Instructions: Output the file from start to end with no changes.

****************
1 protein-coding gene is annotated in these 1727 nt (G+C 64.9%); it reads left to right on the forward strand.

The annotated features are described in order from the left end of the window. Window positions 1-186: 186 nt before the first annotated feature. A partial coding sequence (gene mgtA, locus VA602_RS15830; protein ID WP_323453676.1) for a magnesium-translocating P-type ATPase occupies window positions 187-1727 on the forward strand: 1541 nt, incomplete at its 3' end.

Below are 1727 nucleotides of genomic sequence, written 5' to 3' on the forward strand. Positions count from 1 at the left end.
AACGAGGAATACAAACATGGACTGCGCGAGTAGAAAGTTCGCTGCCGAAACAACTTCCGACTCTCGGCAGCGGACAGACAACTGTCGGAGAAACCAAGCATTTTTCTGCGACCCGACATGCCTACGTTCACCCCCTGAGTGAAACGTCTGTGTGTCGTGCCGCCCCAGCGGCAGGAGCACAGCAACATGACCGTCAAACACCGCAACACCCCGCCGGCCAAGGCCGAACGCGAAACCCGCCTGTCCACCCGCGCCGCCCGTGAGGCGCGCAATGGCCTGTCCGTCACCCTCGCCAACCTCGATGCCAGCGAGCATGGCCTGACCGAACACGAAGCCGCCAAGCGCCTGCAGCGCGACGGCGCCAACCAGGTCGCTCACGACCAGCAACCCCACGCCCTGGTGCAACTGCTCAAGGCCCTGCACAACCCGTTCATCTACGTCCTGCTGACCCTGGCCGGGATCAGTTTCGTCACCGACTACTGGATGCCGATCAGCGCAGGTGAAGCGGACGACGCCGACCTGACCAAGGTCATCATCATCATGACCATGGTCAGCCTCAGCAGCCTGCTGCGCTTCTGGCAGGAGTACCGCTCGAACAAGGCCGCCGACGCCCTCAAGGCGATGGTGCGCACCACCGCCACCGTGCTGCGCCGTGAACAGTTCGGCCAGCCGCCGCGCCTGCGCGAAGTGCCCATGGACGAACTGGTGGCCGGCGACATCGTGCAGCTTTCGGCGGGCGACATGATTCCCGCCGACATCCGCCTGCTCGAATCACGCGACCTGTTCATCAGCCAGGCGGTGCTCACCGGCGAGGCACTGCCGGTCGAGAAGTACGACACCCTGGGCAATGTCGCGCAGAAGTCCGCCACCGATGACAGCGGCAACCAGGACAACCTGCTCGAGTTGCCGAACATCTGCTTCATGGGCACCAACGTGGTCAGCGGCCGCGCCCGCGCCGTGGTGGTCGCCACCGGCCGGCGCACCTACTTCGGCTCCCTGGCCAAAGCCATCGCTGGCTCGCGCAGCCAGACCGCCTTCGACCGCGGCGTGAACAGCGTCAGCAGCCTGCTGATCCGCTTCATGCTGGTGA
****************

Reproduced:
1 protein-coding gene is annotated in these 1727 nt (G+C 64.9%); it reads left to right on the forward strand.

The annotated features are described in order from the left end of the window. Window positions 1-186: 186 nt before the first annotated feature. A partial coding sequence (gene mgtA, locus VA602_RS15830; protein ID WP_323453676.1) for a magnesium-translocating P-type ATPase occupies window positions 187-1727 on the forward strand: 1541 nt, incomplete at its 3' end.

Below are 1727 nucleotides of genomic sequence, written 5' to 3' on the forward strand. Positions count from 1 at the left end.
AACGAGGAATACAAACATGGACTGCGCGAGTAGAAAGTTCGCTGCCGAAACAACTTCCGACTCTCGGCAGCGGACAGACAACTGTCGGAGAAACCAAGCATTTTTCTGCGACCCGACATGCCTACGTTCACCCCCTGAGTGAAACGTCTGTGTGTCGTGCCGCCCCAGCGGCAGGAGCACAGCAACATGACCGTCAAACACCGCAACACCCCGCCGGCCAAGGCCGAACGCGAAACCCGCCTGTCCACCCGCGCCGCCCGTGAGGCGCGCAATGGCCTGTCCGTCACCCTCGCCAACCTCGATGCCAGCGAGCATGGCCTGACCGAACACGAAGCCGCCAAGCGCCTGCAGCGCGACGGCGCCAACCAGGTCGCTCACGACCAGCAACCCCACGCCCTGGTGCAACTGCTCAAGGCCCTGCACAACCCGTTCATCTACGTCCTGCTGACCCTGGCCGGGATCAGTTTCGTCACCGACTACTGGATGCCGATCAGCGCAGGTGAAGCGGACGACGCCGACCTGACCAAGGTCATCATCATCATGACCATGGTCAGCCTCAGCAGCCTGCTGCGCTTCTGGCAGGAGTACCGCTCGAACAAGGCCGCCGACGCCCTCAAGGCGATGGTGCGCACCACCGCCACCGTGCTGCGCCGTGAACAGTTCGGCCAGCCGCCGCGCCTGCGCGAAGTGCCCATGGACGAACTGGTGGCCGGCGACATCGTGCAGCTTTCGGCGGGCGACATGATTCCCGCCGACATCCGCCTGCTCGAATCACGCGACCTGTTCATCAGCCAGGCGGTGCTCACCGGCGAGGCACTGCCGGTCGAGAAGTACGACACCCTGGGCAATGTCGCGCAGAAGTCCGCCACCGATGACAGCGGCAACCAGGACAACCTGCTCGAGTTGCCGAACATCTGCTTCATGGGCACCAACGTGGTCAGCGGCCGCGCCCGCGCCGTGGTGGTCGCCACCGGCCGGCGCACCTACTTCGGCTCCCTGGCCAAAGCCATCGCTGGCTCGCGCAGCCAGACCGCCTTCGACCGCGGCGTGAACAGCGTCAGCAGCCTGCTGATCCGCTTCATGCTGGTGA